Several species of boring beetles are attracted to pecan trees. Although most attack trees that are damaged, wounded or ailing, some beetles will also attack healthy young wood and foliage. In addition to eating tree tissues and laying larvae, they carry diseases such as fungi and viruses on their limbs. The beetles spread the diseases when they're on a tree and when they go from tree to tree. Effective control entails keeping the tree in peak health and unattractive to pests, regularly clearing the surrounding soil, manually removing beetles and erecting physical barriers to prevent beetles from reaching a tree.
Maintain healthy pecan trees that are not stressed for water or nutrients. Feed twice a year, in February and June, with a pecan tree fertilizer with a guaranteed analysis of 10-10-10 plus zinc. Water deeply to keep soil moist to a depth of roughly 4 inches.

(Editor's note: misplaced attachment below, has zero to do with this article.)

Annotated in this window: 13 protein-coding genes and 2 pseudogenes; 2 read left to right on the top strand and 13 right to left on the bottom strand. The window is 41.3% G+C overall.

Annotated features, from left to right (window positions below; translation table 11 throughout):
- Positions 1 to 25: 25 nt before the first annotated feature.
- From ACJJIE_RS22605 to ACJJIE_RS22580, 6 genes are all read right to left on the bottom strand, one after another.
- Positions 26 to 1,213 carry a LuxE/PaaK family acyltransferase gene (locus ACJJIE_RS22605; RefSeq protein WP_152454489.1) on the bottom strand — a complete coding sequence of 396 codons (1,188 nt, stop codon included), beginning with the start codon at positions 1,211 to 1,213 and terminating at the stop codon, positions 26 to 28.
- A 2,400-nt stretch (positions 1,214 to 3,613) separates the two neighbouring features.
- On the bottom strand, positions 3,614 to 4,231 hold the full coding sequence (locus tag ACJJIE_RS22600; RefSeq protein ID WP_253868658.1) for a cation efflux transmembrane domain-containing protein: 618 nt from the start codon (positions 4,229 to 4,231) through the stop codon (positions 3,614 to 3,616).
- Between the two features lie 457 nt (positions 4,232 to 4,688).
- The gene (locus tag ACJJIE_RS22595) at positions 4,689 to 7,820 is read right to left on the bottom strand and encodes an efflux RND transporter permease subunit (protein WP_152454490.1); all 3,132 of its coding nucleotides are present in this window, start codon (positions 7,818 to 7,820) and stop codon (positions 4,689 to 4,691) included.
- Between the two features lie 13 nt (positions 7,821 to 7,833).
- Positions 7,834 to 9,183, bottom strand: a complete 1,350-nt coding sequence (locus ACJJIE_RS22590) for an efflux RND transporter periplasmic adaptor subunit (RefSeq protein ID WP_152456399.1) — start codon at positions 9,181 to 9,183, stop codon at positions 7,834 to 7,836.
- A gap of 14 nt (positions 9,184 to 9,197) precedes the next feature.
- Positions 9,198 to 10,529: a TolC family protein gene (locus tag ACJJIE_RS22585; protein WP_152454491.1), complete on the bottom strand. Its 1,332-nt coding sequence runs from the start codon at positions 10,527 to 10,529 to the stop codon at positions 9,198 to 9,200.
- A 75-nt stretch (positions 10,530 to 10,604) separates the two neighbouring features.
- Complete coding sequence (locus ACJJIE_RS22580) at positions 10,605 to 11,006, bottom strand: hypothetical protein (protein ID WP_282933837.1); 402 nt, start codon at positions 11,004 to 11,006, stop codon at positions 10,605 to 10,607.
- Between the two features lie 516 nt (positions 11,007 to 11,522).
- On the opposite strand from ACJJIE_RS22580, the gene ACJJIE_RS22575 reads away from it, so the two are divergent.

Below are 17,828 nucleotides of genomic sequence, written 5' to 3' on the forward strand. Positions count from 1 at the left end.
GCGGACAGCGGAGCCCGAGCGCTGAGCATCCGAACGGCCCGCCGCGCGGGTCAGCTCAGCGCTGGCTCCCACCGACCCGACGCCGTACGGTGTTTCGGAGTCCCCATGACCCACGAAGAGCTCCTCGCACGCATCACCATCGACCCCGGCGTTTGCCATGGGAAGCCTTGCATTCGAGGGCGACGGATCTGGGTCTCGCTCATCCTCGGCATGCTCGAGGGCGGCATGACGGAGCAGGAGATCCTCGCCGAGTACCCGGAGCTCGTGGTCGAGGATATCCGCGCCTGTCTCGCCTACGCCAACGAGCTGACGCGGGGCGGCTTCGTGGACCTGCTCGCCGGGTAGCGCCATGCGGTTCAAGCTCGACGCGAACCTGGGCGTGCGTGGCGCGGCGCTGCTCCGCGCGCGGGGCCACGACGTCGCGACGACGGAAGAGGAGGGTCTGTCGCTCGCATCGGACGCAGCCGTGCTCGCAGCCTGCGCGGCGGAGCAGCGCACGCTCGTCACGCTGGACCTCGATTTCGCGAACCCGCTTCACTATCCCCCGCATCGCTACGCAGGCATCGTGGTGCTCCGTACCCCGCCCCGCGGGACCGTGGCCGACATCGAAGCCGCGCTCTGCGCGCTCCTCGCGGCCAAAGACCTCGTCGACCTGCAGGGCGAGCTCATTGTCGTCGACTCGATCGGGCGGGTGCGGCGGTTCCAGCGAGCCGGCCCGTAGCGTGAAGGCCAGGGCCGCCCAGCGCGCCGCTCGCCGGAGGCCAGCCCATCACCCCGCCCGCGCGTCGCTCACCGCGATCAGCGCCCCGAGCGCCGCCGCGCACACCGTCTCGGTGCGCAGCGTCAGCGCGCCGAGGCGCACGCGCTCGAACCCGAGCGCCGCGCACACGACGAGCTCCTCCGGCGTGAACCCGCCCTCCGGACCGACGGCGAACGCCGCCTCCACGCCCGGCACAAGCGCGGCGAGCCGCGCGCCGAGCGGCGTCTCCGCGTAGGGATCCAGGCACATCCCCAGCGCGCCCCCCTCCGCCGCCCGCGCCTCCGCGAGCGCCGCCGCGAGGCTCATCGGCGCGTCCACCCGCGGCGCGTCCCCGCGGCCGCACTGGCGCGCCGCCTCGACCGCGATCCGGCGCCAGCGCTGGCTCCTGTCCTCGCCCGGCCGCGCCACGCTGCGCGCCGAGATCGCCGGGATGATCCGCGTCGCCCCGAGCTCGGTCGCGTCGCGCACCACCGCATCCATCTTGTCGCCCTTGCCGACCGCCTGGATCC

Pull up all weeds and other plants and clear away all tree litter from around the base of the tree out past the drip line. The goal is to get rid of breeding grounds for beetle larvae and the diseases they spread. If weeds are too thick to pull, treat the area with an herbicide applied according to the label directions.
Remove beetles by hand by flicking them into a bucket of soapy water with a paint brush and drowning them. On small trees this can be a workable control, if not eradication, measure. Beetles attract one another, so reductions in population can help minimize the ongoing infestation.
Pick up and burn all fallen twigs and branches. These will bear the larvae of the twig girdler beetles. Destroying them can disrupt the life cycle of the beetles.
Tent young, small trees with light-, moisture- and air-permeable horticultural fabric when beetle infestations are heavy. Gather and tie the fabric low on the trunk under the canopy. Cover the canopy in the spring after the blooms have been pollinated and dropped to the ground. Remove the covering in the fall or when beetles have moved on for the season.